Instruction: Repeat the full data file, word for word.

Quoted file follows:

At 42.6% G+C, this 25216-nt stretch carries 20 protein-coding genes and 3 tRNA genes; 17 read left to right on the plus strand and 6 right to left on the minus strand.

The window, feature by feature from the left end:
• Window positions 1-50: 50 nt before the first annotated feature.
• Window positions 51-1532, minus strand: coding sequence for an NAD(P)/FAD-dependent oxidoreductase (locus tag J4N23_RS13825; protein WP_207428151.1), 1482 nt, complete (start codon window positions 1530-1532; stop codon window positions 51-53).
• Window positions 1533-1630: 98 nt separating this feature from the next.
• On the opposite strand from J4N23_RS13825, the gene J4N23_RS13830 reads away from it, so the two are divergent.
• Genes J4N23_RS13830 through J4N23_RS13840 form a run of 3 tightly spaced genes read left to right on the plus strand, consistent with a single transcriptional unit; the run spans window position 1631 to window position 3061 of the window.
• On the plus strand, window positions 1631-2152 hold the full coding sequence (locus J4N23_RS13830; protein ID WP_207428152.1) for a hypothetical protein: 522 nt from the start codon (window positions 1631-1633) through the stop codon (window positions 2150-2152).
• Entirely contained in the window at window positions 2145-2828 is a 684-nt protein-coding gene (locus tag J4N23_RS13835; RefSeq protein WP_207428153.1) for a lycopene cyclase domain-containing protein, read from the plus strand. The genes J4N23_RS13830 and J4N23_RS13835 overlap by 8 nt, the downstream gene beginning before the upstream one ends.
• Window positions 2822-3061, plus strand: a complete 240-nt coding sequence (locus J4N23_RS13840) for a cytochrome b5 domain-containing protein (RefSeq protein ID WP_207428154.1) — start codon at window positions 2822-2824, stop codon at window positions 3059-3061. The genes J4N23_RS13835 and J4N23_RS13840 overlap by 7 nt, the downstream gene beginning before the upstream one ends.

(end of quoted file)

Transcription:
At 42.6% G+C, this 25216-nt stretch carries 20 protein-coding genes and 3 tRNA genes; 17 read left to right on the plus strand and 6 right to left on the minus strand.

The window, feature by feature from the left end:
• Window positions 1-50: 50 nt before the first annotated feature.
• Window positions 51-1532, minus strand: coding sequence for an NAD(P)/FAD-dependent oxidoreductase (locus tag J4N23_RS13825; protein WP_207428151.1), 1482 nt, complete (start codon window positions 1530-1532; stop codon window positions 51-53).
• Window positions 1533-1630: 98 nt separating this feature from the next.
• On the opposite strand from J4N23_RS13825, the gene J4N23_RS13830 reads away from it, so the two are divergent.
• Genes J4N23_RS13830 through J4N23_RS13840 form a run of 3 tightly spaced genes read left to right on the plus strand, consistent with a single transcriptional unit; the run spans window position 1631 to window position 3061 of the window.
• On the plus strand, window positions 1631-2152 hold the full coding sequence (locus J4N23_RS13830; protein ID WP_207428152.1) for a hypothetical protein: 522 nt from the start codon (window positions 1631-1633) through the stop codon (window positions 2150-2152).
• Entirely contained in the window at window positions 2145-2828 is a 684-nt protein-coding gene (locus tag J4N23_RS13835; RefSeq protein WP_207428153.1) for a lycopene cyclase domain-containing protein, read from the plus strand. The genes J4N23_RS13830 and J4N23_RS13835 overlap by 8 nt, the downstream gene beginning before the upstream one ends.
• Window positions 2822-3061, plus strand: a complete 240-nt coding sequence (locus J4N23_RS13840) for a cytochrome b5 domain-containing protein (RefSeq protein ID WP_207428154.1) — start codon at window positions 2822-2824, stop codon at window positions 3059-3061. The genes J4N23_RS13835 and J4N23_RS13840 overlap by 7 nt, the downstream gene beginning before the upstream one ends.